Bibliometrics, networks and systematic literature reviews: towards a meta–meta-analysis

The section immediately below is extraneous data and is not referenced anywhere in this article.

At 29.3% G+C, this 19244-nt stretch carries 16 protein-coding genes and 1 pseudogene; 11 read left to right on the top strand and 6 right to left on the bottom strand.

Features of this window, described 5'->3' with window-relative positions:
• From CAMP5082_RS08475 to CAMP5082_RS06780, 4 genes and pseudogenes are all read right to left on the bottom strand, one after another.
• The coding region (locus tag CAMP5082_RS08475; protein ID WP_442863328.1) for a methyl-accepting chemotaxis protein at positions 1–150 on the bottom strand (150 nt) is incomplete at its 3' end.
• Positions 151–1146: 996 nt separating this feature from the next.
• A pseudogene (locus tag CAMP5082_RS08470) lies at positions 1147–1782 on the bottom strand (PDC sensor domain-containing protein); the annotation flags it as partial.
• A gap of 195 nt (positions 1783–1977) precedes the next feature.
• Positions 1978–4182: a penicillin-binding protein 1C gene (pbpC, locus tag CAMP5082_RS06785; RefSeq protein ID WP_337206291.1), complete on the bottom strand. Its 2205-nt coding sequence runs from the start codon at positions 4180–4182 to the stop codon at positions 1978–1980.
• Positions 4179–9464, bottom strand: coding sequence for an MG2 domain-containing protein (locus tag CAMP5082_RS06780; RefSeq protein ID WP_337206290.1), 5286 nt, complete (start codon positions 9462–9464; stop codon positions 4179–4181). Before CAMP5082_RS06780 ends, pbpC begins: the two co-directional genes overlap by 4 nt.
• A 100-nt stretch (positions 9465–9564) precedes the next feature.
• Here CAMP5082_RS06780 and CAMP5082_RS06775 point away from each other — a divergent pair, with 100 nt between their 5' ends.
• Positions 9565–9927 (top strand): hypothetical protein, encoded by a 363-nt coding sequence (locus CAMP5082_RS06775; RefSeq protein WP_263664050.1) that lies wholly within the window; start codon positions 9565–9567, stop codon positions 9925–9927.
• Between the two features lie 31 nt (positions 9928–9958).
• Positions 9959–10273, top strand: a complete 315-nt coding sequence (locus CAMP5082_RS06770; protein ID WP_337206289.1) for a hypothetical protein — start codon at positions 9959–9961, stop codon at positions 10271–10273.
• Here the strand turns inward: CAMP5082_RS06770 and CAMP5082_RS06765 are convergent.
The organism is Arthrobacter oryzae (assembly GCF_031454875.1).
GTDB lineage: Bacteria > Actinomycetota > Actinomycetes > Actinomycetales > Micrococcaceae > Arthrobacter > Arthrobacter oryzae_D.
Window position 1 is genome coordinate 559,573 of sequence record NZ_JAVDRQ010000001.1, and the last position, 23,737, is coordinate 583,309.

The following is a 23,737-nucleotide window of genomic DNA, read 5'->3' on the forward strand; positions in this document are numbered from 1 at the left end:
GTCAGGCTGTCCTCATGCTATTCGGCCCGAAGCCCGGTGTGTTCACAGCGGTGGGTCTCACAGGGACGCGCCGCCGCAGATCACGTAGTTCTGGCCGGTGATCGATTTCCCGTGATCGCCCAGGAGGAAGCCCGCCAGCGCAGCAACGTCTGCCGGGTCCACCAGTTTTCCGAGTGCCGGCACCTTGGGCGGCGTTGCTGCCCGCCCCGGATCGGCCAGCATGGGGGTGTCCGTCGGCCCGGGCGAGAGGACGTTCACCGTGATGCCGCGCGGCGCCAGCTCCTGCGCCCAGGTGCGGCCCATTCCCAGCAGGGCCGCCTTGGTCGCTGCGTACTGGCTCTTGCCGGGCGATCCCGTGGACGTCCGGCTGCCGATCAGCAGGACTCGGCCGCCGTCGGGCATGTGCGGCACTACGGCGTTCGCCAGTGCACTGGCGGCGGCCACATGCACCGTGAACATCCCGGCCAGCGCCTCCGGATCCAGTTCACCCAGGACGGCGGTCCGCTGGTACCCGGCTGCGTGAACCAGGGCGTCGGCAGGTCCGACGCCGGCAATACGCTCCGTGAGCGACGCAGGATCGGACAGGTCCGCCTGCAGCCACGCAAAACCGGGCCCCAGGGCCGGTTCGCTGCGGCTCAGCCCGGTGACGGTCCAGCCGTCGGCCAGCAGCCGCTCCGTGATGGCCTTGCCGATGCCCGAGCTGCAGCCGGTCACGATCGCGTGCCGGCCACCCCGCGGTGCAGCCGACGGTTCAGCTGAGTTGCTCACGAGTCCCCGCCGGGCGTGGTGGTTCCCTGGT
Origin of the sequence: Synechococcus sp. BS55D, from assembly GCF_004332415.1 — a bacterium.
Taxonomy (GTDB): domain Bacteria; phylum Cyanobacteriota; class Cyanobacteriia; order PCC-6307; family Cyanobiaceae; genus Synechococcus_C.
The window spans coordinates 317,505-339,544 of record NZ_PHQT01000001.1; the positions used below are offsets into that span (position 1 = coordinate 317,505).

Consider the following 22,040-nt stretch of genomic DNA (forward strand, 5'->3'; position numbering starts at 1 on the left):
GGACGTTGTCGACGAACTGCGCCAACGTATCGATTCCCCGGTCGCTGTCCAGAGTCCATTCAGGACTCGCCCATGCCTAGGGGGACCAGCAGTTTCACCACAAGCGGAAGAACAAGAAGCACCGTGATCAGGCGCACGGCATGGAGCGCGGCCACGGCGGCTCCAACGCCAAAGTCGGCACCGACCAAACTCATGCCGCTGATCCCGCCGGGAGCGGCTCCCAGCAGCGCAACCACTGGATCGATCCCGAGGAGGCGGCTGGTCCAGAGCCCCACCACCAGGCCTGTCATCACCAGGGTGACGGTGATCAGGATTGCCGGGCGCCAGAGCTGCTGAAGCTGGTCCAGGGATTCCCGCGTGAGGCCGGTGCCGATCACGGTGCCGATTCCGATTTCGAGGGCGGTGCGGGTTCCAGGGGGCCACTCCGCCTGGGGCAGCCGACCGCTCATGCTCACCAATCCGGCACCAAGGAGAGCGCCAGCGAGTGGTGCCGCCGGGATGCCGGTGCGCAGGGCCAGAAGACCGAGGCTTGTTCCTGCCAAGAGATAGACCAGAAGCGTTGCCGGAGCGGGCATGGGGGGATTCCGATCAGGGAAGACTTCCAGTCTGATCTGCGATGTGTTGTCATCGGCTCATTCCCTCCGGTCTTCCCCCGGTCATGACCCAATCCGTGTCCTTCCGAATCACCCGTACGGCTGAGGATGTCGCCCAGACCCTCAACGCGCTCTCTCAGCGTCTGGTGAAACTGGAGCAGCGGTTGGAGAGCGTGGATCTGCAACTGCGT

Meta-analyses are convenient tools to reflect on the collective production of an established field of inquiry, especially when it produces quantitative estimations and prediction statements. In that respect, city size distributions and their modelling with power laws date back more than a century (Auerbach, 2013), and still inspire dozens of dedicated articles every year. This scientific production originates from a diversity of disciplines and research domains such as economics, geography, statistics, physics, regional science, planning and mathematics. Consequently, authors of studies included in a Zipf meta-analysis tend to publish in a diversity of journals which all have different formal and theoretical requirements: the amount of text, the type of proofs received as valid, different evaluations of the necessary, legitimate and superfluous references. For instance, economics journals usually require econometric models with particular control variables and specific ways of presenting results in standardised tables. Physics journals tend to publish shorter articles with large supplementary materials. “Planning papers tend to cite eclectically. […] This will be a feature of social science in general compared with science journals but, within the social sciences, one might expect certain broader applied subjects such as planning to be especially unfocused in the literature they cite. […] Planning papers are also eclectic in the type of references cited reports and plans as well as academic papers and this may lower impact statistics.” (Webster, 2006, p. 488). Journals in geography will tend to favour analyses of spatial variations of a given phenomenon rather than its universality. Could such meta-properties signal differences in the definition of the aim of the research, the design of the experiment and ultimately the value of the results reported? Could they offer a new angle to explain the remaining variability of published results? The hypothesis driving this research is that they could. Indeed, science is a social practice performed by actors embedded within institutions, disciplinary frameworks and legacies (Latour and Woolgar, 1986). It would therefore be possible to suggest that studies written in a similar way, citing similar references and publishing in the same kind of journals exhibit more similar results (controlling for the object of their study, in our case: the similarity of cities, countries and time periods studied) than studies which originate from very different fields, point to very different reference lists and use distinct scientific languages. There is evidence from the MetaZipf corpus that a significant diversity of languages, reference frameworks and disciplines exist. For example, Gabaix & Ibragimov’s (2011) article is built like a mathematical demonstration (using terms like “theorem” and “lemma” several times) whereas other articles read more like monographs. Some articles systematically reference back to Zipf (1949) and Auerbach (1913), whereas others start the debate where Gabaix (1999) left it. Some articles cite a very large number of external references (Parr, 1985 or Berry & Okulicz-Kozaryn, 2012) when others do not (such as articles published early or in physics journals). Finally, the range of journals cited and chosen for publication is broad, it ranges from mainstream economics to specialised geography, statistical physics and beyond. The objective of the present work is to assess whether such diversity is reflected systematically in the variation of results reported, in order to better understand urban hierarchies around the world (rather than the scholars who study them).